Local Features

In addition to the local news, WXPR Public Radio also likes to find stories that are outside the general news cycle... Listen below to stories about history, people, culture, art, and the environment in the Northwoods that go a little deeper than a traditional news story allows us to do. Here are all of the series we include in this podcast: Curious North, We Live Up Here, A Northwoods Moment in History, Field Notes, and Wildlife Matters.

These features are also available as a podcast by searching "WXPR Local Features" wherever you get your podcasts.

Bruce Greenhill

The 1920s were known as the golden age for the construction of grand, opulent theaters, called “movie palaces.” While most of these epically built theaters have been either shuttered, repurposed, or demolished, one “palace,” the Historic Ironwood Theatre, has not only persevered but still retains its vibrant and elegant charm.

wisconisn historical society

World heavyweight boxing is not a sport often associated with the Northwoods. In the earliest years, a few lumberjacks participated in boxing. Some went on to become professionals, but to have the World Heavyweight Champion put on an exhibition bout in Rhinelander would be unheard of. Or would it? Historian Gary Entz has the story.

Scott Bowe

In this month's installment of Field Notes, Scott Bowe of Kemp Station discusses bees in Wisconsin’s Northwoods.

image by thomasb72 on pixabay.com

Are you seeing more chipmunks than usual this year? Apparently there have been enough chipmunks to make the news, which caught the attention of the Masked Biologist. It is also the focus of this week’s wildlife matters.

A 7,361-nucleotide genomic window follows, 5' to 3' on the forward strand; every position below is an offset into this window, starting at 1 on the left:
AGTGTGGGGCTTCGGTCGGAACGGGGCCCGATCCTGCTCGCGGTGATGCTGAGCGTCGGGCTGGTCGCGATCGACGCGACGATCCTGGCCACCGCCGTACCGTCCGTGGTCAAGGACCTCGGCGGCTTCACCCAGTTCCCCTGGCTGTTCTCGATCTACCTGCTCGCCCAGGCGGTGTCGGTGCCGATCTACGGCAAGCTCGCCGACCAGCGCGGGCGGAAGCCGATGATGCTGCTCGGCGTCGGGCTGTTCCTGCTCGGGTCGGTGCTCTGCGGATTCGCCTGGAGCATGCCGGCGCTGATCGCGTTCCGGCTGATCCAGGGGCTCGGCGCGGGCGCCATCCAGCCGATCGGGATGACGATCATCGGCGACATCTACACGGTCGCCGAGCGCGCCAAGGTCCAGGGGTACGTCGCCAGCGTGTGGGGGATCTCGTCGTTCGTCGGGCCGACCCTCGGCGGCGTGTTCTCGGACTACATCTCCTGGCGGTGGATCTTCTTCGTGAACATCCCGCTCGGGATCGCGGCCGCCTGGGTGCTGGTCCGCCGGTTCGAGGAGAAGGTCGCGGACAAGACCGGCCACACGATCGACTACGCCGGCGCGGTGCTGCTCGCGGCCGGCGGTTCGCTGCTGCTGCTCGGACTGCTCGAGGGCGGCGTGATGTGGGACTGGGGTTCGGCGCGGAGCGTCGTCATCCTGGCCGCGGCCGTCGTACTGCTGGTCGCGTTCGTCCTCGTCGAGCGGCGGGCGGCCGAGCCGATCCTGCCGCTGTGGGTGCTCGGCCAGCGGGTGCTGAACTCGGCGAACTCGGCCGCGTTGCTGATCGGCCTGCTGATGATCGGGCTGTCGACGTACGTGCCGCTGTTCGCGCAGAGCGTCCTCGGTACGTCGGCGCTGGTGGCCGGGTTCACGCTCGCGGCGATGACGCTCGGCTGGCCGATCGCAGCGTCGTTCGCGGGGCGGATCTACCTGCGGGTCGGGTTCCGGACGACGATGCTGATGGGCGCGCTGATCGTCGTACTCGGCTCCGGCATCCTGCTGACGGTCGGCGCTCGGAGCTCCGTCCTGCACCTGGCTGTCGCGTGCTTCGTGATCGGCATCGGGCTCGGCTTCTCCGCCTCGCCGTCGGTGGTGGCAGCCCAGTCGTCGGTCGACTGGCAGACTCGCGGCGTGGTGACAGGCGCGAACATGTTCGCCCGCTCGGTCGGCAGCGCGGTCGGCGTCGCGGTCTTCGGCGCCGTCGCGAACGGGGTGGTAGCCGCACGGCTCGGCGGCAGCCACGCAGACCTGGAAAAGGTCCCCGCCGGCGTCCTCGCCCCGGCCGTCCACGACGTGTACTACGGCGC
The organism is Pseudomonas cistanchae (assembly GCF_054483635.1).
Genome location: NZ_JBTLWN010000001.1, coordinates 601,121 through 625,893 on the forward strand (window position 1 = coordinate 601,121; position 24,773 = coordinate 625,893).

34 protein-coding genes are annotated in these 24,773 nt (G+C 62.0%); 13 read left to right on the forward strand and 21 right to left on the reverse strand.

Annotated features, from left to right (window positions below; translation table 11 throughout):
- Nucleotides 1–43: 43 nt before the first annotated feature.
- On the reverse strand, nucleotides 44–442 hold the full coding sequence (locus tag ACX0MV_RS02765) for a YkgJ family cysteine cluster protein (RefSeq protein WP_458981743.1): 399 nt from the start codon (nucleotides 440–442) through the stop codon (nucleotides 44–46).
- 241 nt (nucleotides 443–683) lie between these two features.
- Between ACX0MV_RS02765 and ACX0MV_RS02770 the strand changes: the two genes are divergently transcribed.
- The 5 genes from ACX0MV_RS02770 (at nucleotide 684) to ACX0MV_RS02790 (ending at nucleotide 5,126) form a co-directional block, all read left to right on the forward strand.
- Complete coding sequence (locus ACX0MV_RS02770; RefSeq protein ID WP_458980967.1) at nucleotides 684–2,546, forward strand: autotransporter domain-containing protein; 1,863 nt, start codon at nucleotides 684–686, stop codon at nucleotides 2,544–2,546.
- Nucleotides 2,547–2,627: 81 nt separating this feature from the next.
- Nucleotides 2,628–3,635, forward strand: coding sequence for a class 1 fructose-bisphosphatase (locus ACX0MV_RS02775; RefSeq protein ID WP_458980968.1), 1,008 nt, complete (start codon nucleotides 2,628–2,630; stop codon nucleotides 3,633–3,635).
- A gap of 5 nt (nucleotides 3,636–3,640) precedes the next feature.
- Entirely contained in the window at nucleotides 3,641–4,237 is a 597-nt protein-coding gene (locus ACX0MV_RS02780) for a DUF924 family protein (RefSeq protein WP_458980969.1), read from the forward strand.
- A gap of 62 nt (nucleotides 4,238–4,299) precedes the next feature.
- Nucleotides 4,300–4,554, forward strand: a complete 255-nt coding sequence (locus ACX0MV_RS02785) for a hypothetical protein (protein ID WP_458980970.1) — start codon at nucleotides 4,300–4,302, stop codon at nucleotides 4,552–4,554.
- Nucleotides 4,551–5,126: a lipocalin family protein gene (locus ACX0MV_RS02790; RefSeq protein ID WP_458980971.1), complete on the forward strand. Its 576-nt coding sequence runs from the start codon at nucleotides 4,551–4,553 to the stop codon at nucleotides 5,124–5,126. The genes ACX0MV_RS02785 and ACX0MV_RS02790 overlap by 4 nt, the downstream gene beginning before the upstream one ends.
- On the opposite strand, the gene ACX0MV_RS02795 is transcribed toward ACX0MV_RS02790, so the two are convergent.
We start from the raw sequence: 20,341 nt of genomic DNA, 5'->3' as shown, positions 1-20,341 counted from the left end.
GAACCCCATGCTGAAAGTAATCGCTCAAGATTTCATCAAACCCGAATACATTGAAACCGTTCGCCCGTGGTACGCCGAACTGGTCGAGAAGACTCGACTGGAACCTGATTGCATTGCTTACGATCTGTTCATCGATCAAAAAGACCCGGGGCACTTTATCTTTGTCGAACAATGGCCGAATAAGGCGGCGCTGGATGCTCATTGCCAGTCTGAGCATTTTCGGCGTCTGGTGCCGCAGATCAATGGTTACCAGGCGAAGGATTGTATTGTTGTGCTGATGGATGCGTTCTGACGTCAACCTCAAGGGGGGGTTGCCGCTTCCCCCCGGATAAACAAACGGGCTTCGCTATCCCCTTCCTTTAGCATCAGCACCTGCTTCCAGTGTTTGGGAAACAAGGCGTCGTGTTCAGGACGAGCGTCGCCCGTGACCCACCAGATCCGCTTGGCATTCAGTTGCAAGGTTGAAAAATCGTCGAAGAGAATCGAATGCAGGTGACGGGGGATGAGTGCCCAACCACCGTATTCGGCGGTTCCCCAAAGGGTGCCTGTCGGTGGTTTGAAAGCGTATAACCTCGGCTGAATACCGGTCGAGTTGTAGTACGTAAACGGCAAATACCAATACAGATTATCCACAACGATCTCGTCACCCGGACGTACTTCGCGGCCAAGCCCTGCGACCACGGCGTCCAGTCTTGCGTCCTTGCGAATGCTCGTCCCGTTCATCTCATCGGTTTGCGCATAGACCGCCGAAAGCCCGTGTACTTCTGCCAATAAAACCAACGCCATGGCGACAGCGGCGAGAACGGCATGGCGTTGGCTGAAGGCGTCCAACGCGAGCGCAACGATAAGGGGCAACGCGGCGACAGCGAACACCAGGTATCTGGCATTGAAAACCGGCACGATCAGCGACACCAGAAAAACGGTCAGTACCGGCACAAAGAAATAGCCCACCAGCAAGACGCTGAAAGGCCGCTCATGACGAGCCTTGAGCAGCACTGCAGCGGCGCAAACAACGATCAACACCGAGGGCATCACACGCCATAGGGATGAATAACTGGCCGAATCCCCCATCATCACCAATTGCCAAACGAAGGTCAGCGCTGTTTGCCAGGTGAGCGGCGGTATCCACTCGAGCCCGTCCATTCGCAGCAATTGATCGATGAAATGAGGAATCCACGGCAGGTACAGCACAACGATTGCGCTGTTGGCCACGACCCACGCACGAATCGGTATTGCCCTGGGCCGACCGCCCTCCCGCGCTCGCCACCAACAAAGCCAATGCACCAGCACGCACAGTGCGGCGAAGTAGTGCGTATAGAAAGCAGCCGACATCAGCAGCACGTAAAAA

Jim Skibo

When Joseph and Myrtle Kretz established Kretz Lumber in 1929, it was just a small sawmill. Today the company just south of Antigo is an employee-owned global company that has expanded into other areas including forest management, education, and now a fine craftsman line, which sells directly to small commercial woodworkers along with hobbyists.

wisconsin historical society

For over a year, local historian Gary Entz has uncovered why many towns in the Northwoods are named what they are.

Some previous installments of A Northwoods Moment in History have included how the towns of Phelps, St. Germain, Sayner, and Lake Tomahawk got their names.

In this week’s installment, we hear how the town of Woodboro got its name.

Dan Murphy - macaulay library

Are you familiar with the goatsucker family of birds? In this week’s Wildlife Matters, the Masked Biologist examines one fairly familiar family member, the fascinating whip-poor-will.

wisconsin historical society

Enjoying a good movie has been a popular pastime in the Northwoods for many decades. Today many film goers take engaging music and dialog for granted. It was not always that way, and the transition from silent to sound films is worth remembering. Historian Gary Entz has the story.

Image by woeger on pixabay.com

Have you seen a deer lately that isn’t pretty? It is probably just dealing with life, as the Masked Biologist shares in this week’s Wildlife Matters.

wisconsin historical society

Many geographic regions, towns, and counties in the Northwoods have interesting name origins, but few are as intriguing as Langlade County. Historian Gary Entz has the story.

Image by Maxar Technologies on Google Maps

For this month’s Field Notes, Susan Knight of UW-Madison’s Trout Lake Station shares three stories about strange lakes from around the world.

wisconsin historical society

Social deviance describes an action or behavior that violates societal norms. Deviant behavior that violates established codes of conduct often lands the offender in trouble, as happened with one Northwoods transient. Historian Gary Entz has the story.

image by kathy2408 on pixabay.com

There may be few images that inspire thoughts of strength, courage, and independence more than that of the majestic bald eagle soaring in the blue sky. In this episode of Wildlife Matters, the Masked Biologist takes a look at our country’s national emblem.